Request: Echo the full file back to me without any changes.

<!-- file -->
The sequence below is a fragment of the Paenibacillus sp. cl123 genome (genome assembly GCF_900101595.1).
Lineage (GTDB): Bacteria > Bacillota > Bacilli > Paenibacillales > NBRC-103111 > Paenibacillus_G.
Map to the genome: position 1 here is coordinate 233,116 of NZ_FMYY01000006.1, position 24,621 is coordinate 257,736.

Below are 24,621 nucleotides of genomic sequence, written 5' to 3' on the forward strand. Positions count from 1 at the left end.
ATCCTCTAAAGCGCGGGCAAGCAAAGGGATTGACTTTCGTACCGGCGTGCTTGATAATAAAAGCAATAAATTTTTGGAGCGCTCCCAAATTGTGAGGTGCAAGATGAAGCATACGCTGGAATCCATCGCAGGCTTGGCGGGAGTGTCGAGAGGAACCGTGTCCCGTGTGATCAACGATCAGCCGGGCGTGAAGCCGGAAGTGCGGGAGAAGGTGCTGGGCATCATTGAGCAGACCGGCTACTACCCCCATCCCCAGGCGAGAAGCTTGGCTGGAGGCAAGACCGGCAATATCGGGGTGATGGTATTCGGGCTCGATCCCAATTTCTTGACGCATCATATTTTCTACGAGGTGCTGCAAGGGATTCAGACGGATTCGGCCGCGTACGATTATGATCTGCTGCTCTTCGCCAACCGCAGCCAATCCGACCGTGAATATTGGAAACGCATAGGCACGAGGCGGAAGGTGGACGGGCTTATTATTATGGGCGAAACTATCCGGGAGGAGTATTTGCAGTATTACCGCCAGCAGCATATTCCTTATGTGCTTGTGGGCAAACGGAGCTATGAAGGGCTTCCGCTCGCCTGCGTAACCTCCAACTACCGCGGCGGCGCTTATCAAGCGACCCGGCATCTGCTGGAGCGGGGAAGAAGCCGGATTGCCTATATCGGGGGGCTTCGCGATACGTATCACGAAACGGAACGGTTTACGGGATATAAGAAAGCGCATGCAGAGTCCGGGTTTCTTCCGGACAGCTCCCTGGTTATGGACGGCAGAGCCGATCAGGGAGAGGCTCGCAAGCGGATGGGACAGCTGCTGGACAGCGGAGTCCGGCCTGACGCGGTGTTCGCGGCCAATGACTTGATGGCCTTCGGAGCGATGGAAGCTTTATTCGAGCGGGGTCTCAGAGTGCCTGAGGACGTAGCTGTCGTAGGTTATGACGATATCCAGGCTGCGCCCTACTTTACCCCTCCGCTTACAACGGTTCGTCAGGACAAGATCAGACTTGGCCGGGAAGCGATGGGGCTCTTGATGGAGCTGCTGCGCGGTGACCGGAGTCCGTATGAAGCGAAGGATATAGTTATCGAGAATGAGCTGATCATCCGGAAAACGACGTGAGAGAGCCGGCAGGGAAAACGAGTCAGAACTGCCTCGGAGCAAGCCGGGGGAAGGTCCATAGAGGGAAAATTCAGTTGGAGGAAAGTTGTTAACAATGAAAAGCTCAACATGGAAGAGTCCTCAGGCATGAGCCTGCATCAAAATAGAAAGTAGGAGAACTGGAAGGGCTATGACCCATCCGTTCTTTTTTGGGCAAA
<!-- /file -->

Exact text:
The sequence below is a fragment of the Paenibacillus sp. cl123 genome (genome assembly GCF_900101595.1).
Lineage (GTDB): Bacteria > Bacillota > Bacilli > Paenibacillales > NBRC-103111 > Paenibacillus_G.
Map to the genome: position 1 here is coordinate 233,116 of NZ_FMYY01000006.1, position 24,621 is coordinate 257,736.

Below are 24,621 nucleotides of genomic sequence, written 5' to 3' on the forward strand. Positions count from 1 at the left end.
ATCCTCTAAAGCGCGGGCAAGCAAAGGGATTGACTTTCGTACCGGCGTGCTTGATAATAAAAGCAATAAATTTTTGGAGCGCTCCCAAATTGTGAGGTGCAAGATGAAGCATACGCTGGAATCCATCGCAGGCTTGGCGGGAGTGTCGAGAGGAACCGTGTCCCGTGTGATCAACGATCAGCCGGGCGTGAAGCCGGAAGTGCGGGAGAAGGTGCTGGGCATCATTGAGCAGACCGGCTACTACCCCCATCCCCAGGCGAGAAGCTTGGCTGGAGGCAAGACCGGCAATATCGGGGTGATGGTATTCGGGCTCGATCCCAATTTCTTGACGCATCATATTTTCTACGAGGTGCTGCAAGGGATTCAGACGGATTCGGCCGCGTACGATTATGATCTGCTGCTCTTCGCCAACCGCAGCCAATCCGACCGTGAATATTGGAAACGCATAGGCACGAGGCGGAAGGTGGACGGGCTTATTATTATGGGCGAAACTATCCGGGAGGAGTATTTGCAGTATTACCGCCAGCAGCATATTCCTTATGTGCTTGTGGGCAAACGGAGCTATGAAGGGCTTCCGCTCGCCTGCGTAACCTCCAACTACCGCGGCGGCGCTTATCAAGCGACCCGGCATCTGCTGGAGCGGGGAAGAAGCCGGATTGCCTATATCGGGGGGCTTCGCGATACGTATCACGAAACGGAACGGTTTACGGGATATAAGAAAGCGCATGCAGAGTCCGGGTTTCTTCCGGACAGCTCCCTGGTTATGGACGGCAGAGCCGATCAGGGAGAGGCTCGCAAGCGGATGGGACAGCTGCTGGACAGCGGAGTCCGGCCTGACGCGGTGTTCGCGGCCAATGACTTGATGGCCTTCGGAGCGATGGAAGCTTTATTCGAGCGGGGTCTCAGAGTGCCTGAGGACGTAGCTGTCGTAGGTTATGACGATATCCAGGCTGCGCCCTACTTTACCCCTCCGCTTACAACGGTTCGTCAGGACAAGATCAGACTTGGCCGGGAAGCGATGGGGCTCTTGATGGAGCTGCTGCGCGGTGACCGGAGTCCGTATGAAGCGAAGGATATAGTTATCGAGAATGAGCTGATCATCCGGAAAACGACGTGAGAGAGCCGGCAGGGAAAACGAGTCAGAACTGCCTCGGAGCAAGCCGGGGGAAGGTCCATAGAGGGAAAATTCAGTTGGAGGAAAGTTGTTAACAATGAAAAGCTCAACATGGAAGAGTCCTCAGGCATGAGCCTGCATCAAAATAGAAAGTAGGAGAACTGGAAGGGCTATGACCCATCCGTTCTTTTTTGGGCAAA